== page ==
By Farah Samti | Dec 19 2011Arguments , coalition , Conflicts , government , interim ,
The outcome of the first round of meetingsÂ at the Constitutional AssemblyÂ has resulted inÂ an outbreak of internal conflicts within two of the three parties in Tunisia’sÂ politicalÂ ”Troika” (Ettakatol, Congress for the Republic, and Ennahda) -Â Congress for the Republic (CPR) and Ettakatol. These disputes threaten the stability of the coalition government at a time whenÂ reforms must be implementedÂ to address aÂ bleeding Tunisian economy;Â more than 800 thousandÂ Tunisians are out of work.
Members of Ettakatol say the party is deviating from its original goals and principles. The dissatisfaction comes after the adoption ofÂ a lawÂ guaranteeing the separation ofÂ the judicial, legislative, andÂ executive branches of the government during the transitional period.
According to Al Maghreb newspaper, the staff of the Ariana office of Ettakatol submitted their collective resignations. These resignations indicateÂ a disconnect between the leadership of the party and the rest of the members, resulting fromÂ their exclusionÂ from the inner circles of decision makings.
Lobna Jeribi, a representative of Ettakatol in the Constituent Assembly, describes this as an unnecessary fuss aboutÂ common internal problems foundÂ within all democratic parties. She claims that the media and other parties are exaggerating the extent of the divide and that only two members representing the Ariana district resigned.
“Internal divisions were temporary and they do not have any impact on relations within the coalition,”Â Jeribi said.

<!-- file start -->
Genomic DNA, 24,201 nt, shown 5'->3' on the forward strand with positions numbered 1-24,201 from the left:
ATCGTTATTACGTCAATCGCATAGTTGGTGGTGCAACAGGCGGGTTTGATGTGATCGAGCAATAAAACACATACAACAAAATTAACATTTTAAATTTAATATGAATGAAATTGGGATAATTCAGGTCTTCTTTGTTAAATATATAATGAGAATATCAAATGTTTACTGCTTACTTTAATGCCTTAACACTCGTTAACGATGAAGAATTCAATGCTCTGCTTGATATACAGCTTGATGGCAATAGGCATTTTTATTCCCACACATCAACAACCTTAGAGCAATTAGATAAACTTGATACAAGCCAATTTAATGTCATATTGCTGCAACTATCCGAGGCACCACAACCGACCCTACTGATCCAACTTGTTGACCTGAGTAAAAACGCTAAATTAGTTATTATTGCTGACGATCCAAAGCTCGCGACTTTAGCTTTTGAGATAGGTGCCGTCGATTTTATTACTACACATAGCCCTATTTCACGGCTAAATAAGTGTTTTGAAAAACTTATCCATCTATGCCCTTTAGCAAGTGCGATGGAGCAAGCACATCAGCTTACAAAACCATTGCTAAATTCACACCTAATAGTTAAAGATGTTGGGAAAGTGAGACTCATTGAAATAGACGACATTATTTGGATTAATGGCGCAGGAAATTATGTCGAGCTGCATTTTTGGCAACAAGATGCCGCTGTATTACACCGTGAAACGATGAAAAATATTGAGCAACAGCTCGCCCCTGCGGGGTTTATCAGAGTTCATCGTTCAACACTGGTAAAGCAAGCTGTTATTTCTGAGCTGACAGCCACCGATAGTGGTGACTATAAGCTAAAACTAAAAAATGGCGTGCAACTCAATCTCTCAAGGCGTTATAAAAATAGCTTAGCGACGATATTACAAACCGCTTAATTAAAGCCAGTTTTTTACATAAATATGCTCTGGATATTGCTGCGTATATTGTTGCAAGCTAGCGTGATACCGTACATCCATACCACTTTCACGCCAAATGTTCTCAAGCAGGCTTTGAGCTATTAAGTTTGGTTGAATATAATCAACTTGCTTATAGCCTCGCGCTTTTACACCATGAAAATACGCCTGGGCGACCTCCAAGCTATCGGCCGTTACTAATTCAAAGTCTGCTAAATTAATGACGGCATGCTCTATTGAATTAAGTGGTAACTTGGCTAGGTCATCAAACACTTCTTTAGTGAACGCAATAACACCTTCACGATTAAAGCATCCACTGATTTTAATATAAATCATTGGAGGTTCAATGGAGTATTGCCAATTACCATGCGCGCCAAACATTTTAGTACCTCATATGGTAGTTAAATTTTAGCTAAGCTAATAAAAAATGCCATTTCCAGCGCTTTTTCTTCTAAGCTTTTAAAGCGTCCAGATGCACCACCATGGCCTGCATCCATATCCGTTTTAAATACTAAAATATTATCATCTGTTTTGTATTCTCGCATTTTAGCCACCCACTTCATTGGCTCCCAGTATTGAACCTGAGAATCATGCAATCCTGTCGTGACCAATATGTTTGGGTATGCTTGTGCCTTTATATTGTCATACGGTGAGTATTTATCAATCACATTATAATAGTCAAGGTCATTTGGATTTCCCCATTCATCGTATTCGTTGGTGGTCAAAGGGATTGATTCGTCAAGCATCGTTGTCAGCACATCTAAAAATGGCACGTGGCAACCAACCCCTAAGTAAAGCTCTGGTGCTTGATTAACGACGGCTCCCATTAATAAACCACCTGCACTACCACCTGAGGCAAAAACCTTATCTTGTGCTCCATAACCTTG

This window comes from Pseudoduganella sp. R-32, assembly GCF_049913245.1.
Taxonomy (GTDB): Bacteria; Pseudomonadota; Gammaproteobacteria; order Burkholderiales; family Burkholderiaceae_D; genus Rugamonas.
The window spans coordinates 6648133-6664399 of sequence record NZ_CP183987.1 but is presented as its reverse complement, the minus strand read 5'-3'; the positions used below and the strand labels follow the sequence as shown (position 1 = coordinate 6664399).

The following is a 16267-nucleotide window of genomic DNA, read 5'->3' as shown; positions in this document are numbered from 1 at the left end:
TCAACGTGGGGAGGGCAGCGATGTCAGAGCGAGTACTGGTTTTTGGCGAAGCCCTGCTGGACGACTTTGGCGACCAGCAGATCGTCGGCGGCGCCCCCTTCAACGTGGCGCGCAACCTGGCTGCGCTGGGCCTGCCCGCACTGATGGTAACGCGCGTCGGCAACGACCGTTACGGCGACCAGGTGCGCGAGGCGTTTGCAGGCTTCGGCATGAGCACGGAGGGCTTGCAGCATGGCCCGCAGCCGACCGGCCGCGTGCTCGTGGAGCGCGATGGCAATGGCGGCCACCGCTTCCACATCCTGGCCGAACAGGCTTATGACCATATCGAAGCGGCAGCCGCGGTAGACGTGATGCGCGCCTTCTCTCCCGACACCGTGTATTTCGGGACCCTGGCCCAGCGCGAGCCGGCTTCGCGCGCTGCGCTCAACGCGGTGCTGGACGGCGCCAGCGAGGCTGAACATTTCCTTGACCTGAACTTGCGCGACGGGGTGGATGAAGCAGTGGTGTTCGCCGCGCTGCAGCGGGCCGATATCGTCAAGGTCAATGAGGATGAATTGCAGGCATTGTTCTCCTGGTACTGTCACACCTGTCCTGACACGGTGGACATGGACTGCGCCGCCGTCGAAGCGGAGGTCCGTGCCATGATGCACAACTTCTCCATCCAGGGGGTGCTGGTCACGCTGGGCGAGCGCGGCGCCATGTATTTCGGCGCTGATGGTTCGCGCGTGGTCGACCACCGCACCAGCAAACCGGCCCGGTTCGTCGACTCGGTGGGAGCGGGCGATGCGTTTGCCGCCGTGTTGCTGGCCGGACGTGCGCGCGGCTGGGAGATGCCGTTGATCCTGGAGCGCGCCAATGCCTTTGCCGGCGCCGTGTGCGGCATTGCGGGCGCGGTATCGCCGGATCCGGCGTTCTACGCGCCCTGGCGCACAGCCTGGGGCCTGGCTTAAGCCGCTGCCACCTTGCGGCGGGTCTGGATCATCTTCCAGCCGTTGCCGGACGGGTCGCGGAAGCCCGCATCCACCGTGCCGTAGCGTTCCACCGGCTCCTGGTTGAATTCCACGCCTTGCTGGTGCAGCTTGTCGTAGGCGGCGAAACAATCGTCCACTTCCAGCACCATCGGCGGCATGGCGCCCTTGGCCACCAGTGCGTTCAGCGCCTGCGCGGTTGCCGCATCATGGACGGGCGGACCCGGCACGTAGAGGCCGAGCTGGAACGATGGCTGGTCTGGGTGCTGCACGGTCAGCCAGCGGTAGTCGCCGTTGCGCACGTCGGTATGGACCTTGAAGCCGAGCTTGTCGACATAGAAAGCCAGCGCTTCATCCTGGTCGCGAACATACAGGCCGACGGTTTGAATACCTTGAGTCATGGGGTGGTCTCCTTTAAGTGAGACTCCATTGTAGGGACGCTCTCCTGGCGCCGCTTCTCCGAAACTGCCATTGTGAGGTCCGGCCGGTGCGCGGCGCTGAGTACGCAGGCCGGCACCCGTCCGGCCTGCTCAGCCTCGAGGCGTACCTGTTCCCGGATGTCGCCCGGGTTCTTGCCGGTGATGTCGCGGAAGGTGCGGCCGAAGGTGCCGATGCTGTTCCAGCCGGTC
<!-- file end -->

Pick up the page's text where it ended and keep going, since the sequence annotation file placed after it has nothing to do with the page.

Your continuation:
The conflict within CPRÂ hasÂ received attention liveÂ on television. Abdelraouf Ayedi andÂ Taher Hmila, prominent leaders of the party and members of the Constituent Assembly,Â levied accusations at one another during a live broadcast. They both aspire to be the successors of Marzouki in the party, each claiming they should hold the secretary general position.
Party members are split between competing loyalties to the two figures.Â TheÂ composition of the cabinet for the interim government is another area of deep contention within CPR. Â Mohamed Abbou, a prominent figure of the party, said,Â ”The conflicts are only internal. They will be solved by next weekÂ by reachingÂ aÂ consensusÂ among all members ofÂ CPR.” Abbou believes that disagreements within the CPR will not have an impact on the “Troika”.
“Positions in the new interim government are already designated. Relations within the coalition will not be affected,” he asserted.
These scuffles representÂ the first real test of enduranceÂ for the newly born political parties. So far, only Ennahdha seems to have healthy framework for decision-making, which has beenÂ attractiveÂ to politically independent individuals.
On December 17th, Abdelfatah Mourou publicly addressed Rached Ghannouchi as the President of his movement. PM Hamadi Jebali delayed, then canceled a meeting with President Marzouki, and the final approval of the coalition ministers is set for Thursday. In the meantime, Tunisians continue to hold onto theÂ six month political and socialÂ truce Marzouki hasÂ called for,Â in spite ofÂ the arrival of a particularlyÂ harsh winter.